Abiy Ahmed, the prime minister of Ethiopia, has forcefully rejected efforts by international powers to bring hostilities in the north of the country to an end.
Abiy’s statement on Wednesday came hours before a deadline for the surrender of the leadership of the restive region of Tigray expires, after which federal troops have been ordered to attack its capital, Mekelle.
There are growing calls for mediation to halt a conflict that threatens to destabilise a swath of east Africa. Hundreds, possibly thousands of people, have died so far, and many more forced to flee their homes.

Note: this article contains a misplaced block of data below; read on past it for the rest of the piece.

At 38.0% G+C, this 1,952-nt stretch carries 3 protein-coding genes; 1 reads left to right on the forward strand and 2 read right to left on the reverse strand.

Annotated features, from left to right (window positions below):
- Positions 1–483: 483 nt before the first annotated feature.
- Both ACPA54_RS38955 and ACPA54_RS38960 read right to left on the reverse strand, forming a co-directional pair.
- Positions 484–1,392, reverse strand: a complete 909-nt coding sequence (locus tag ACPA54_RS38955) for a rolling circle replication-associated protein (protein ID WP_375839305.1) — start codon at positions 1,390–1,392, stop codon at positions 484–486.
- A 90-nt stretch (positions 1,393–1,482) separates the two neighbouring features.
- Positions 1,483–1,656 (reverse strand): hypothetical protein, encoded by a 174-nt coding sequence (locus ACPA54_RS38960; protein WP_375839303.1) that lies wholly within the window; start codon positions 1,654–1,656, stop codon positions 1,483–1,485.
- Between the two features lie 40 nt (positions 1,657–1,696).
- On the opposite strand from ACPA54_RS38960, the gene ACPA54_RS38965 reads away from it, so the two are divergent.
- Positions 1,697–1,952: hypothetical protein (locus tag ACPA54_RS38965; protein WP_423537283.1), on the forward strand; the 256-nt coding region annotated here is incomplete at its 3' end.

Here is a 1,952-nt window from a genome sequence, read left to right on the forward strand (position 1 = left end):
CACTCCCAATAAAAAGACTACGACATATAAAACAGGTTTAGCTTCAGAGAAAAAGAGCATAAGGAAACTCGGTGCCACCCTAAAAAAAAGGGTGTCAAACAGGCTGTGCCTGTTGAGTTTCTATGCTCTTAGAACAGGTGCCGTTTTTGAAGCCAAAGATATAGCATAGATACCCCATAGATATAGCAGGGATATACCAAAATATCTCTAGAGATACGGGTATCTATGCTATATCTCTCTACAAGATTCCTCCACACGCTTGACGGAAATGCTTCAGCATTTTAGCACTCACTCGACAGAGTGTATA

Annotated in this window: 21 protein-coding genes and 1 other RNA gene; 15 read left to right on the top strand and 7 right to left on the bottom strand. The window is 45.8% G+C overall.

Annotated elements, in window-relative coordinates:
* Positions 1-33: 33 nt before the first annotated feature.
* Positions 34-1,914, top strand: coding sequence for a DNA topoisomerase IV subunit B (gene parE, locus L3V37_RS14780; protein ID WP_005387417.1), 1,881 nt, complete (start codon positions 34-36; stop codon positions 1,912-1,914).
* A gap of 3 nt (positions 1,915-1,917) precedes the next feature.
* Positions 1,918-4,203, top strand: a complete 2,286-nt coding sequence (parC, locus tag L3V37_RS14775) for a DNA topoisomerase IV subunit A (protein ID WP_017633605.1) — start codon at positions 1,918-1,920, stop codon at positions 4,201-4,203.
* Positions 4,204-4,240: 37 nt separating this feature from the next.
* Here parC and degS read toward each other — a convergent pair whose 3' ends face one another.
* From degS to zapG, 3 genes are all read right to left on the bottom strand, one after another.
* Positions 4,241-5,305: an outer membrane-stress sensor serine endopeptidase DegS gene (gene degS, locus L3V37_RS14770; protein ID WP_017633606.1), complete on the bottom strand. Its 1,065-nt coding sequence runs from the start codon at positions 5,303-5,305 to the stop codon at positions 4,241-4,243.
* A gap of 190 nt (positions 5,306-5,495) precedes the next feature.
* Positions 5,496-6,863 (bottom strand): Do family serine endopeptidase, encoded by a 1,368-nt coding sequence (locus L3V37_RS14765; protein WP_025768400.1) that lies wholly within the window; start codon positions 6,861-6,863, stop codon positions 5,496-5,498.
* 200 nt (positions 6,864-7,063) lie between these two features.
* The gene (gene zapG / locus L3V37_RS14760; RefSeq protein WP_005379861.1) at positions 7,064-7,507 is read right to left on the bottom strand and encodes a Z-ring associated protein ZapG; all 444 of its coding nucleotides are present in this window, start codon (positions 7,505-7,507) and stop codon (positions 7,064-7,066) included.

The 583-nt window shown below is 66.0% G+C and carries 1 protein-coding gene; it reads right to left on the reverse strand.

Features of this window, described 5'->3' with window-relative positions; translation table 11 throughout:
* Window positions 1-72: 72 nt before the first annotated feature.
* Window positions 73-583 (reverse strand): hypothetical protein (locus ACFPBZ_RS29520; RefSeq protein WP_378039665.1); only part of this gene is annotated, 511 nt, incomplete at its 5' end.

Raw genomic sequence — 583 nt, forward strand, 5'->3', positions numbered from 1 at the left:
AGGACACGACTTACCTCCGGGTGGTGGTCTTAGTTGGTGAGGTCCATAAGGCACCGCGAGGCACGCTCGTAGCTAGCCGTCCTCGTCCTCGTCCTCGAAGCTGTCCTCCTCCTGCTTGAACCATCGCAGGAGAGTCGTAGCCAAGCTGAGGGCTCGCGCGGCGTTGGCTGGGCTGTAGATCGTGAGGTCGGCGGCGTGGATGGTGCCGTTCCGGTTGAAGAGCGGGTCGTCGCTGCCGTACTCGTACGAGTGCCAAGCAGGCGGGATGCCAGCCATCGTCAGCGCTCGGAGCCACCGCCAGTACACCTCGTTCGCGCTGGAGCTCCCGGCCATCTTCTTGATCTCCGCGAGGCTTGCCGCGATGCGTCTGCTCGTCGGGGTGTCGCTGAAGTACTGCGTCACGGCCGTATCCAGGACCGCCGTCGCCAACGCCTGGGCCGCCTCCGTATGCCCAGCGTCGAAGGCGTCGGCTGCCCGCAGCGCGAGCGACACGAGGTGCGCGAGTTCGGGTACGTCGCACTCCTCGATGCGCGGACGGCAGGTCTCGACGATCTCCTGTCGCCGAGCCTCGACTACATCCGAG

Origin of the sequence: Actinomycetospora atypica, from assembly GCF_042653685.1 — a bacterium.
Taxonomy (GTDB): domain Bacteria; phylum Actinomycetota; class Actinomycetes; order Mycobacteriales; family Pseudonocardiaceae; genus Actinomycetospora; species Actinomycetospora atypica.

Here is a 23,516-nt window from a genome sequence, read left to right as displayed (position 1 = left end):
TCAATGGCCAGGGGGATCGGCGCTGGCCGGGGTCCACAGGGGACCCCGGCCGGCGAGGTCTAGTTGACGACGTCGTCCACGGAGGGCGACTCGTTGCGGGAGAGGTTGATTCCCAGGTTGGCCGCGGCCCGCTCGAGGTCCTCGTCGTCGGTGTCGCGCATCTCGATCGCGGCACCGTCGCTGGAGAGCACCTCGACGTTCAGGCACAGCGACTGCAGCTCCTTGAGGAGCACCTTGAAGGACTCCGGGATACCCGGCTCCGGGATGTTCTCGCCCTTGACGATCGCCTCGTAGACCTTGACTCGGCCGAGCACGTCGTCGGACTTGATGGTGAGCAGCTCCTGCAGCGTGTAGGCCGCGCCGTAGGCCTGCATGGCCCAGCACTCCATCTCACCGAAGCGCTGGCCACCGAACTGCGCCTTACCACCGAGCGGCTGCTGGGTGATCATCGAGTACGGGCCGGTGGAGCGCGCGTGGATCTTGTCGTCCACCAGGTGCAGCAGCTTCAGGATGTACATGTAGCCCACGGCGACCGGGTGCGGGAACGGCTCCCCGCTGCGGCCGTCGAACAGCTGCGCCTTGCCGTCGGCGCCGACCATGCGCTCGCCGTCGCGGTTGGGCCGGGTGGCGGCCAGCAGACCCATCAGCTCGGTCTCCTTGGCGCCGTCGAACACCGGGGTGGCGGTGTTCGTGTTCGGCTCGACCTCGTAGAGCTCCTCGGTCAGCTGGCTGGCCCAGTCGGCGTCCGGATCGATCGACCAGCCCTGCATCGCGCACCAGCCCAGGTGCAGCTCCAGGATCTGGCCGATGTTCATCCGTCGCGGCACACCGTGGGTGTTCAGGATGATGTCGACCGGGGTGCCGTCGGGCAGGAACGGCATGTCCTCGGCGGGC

The leader of the Tigray People’s Liberation Front (TPLF), the ruling party in the region, said on Tuesday his people were “ready to die” defending their homeland, rejecting the prime minister’s Sunday night demand that they lay down their arms within 72 hours.
Abiy launched the military campaign against the TPLF on 4 November, accusing it of attacking federal military camps in the northern region and seeking to destabilise the country.
The 44-year-old leader, who won the Nobel peace prize last year, said the TPLF had orchestrated a “spate of violent attacks” across Ethiopia to “frustrate the democratisation process”.
“A fundamental element of the international legal order is the principle of non-intervention in the internal affairs of sovereign states … We respectfully urge the international community to refrain from any unwelcome and unlawful acts of interference,” Abiy said.